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Northeast employment holds steady to start 2021

Employment in northeast B.C. grew by 100 in January as job growth flattened across the province to start the new year . There were 40,100 employed and 1,700 unemployed last month, dropping the unemployment rate to 4.
NPA-construction-fsj-jan2021
Jonny Schaeffer works on exterior upgrades to the North Peace Arena, Jan. 25, 2021.

Employment in northeast B.C. grew by 100 in January as job growth flattened across the province to start the new year .

There were 40,100 employed and 1,700 unemployed last month, dropping the unemployment rate to 4.1%, according to the latest estimates from Statistics Canada on Friday, Feb. 5. Unemployment was at 4.3% in December, with 40,000 employed and 1,800 unemployed.

Year-over-year, unemployment is down from 4.2% at the start of 2020, when 39,000 were working and 1,700 were unemployed.

The northeast continues to have the lowest unemployment in B.C. for the sixth-straight month, with the Cariboo region reporting the highest at 8.8%, followed by the Lower Mainland at 7.5%.

Employment in B.C. expanded by 2,800 jobs in January — down from the 3,800 jobs added in December.

Growth the past two months is a far cry from mid-2020, when B.C. was adding anywhere from 15,000 to 120,000 jobs each month as the economy rebounded from the pandemic.

It appears the low-hanging fruit — jobs lost temporarily in sectors such food services and retail — has been mostly picked.

Instead, the province saw its biggest gains in professional, scientific and technical services (+10,100 jobs) and information, culture and recreation (+10,200 jobs), as activity in both the tech and film sectors remained buoyant.
Losses were most deeply felt in educational services (-7,700 jobs), and accommodation and food services (-7,600 jobs).

Altogether, the province added 4,500 full-time jobs and lost 1,700 part-time jobs last month.

The unemployment rate, meanwhile, grew 0.8 percentage points to 8% as more people entered the workforce.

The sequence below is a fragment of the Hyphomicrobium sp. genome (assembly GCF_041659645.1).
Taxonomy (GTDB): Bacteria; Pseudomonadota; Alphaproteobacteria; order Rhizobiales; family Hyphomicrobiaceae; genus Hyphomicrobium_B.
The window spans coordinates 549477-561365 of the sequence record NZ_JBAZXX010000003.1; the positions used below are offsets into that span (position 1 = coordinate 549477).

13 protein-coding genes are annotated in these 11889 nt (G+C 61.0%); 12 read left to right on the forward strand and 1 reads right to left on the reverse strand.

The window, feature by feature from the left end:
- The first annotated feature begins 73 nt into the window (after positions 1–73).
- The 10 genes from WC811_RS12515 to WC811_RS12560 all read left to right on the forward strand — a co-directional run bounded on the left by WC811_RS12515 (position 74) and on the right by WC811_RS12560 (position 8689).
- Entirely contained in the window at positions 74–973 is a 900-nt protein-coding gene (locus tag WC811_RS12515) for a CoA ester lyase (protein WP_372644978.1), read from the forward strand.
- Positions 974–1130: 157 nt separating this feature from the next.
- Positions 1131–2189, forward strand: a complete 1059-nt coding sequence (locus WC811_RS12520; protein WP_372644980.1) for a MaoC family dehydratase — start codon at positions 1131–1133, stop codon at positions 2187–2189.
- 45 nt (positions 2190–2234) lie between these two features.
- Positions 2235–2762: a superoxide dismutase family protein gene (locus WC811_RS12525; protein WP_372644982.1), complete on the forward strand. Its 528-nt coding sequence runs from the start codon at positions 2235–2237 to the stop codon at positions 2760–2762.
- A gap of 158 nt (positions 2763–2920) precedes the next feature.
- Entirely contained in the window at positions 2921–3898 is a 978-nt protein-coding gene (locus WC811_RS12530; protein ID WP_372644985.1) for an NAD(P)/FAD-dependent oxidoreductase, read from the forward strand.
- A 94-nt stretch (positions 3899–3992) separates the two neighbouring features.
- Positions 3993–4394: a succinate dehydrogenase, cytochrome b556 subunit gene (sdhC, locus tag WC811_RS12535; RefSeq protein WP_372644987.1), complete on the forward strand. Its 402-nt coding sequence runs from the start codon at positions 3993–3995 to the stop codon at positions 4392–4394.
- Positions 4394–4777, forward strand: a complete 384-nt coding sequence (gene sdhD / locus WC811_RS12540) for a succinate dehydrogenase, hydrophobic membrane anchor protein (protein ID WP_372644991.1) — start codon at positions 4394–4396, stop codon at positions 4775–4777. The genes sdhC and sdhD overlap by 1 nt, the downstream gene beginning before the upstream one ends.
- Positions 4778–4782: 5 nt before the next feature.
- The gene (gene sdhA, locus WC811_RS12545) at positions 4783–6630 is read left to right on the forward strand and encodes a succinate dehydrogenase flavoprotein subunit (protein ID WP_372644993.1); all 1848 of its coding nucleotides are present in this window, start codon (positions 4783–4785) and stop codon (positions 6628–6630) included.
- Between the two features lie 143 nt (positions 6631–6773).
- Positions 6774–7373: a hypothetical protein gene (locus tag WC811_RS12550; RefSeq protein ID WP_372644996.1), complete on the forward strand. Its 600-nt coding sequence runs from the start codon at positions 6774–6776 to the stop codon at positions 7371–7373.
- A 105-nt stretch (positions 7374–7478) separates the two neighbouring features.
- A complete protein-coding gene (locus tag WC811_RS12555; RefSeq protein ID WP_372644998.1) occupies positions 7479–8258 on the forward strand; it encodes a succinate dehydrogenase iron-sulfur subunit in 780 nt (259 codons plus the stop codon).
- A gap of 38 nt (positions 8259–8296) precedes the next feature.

While B.C.’s gains were muted in comparison to previous months, Canada lost a total of 213,000 jobs in January, while the national unemployment rate grew 0.6 percentage points to 9.4%.

BMO chief economist described the national numbers as “awful” but said there were a few mitigating factors: most losses were in part-time jobs, concentrated in a few sectors (retail, hotel, restaurants), and occurred in Ontario and Quebec.

“Looking ahead, it's tough to imagine that February will look much better as there have yet to be any big changes in overall restrictions since mid-January,” he said in a note, referring to the tighter restrictions in Ontario and Quebec that saw non-essential stores close.

“This disappointing result, alongside an earlier report of a deep dive in auto sales last month, shows in vivid detail that activity can only deal with so many restrictions before sagging meaningfully. While the job losses are highly concentrated, they are unlikely to see any improvement until restrictions are relaxed.”

Unemployment in B.C.:

  • Cariboo - 8.8


  • Lower Mainland Southwest - 7.5



  • Thompson-Okanagan - 7.4


  • Kootenay - 7.2


  • Vancouver Island and Coast - 7.1


  • North Coast and Nechako - 6.3


  • Northeast - 4.1


— with files from Tyler Orton/Business in Vancouver

Email Managing Editor Matt Preprost at editor@ahnfsj.ca.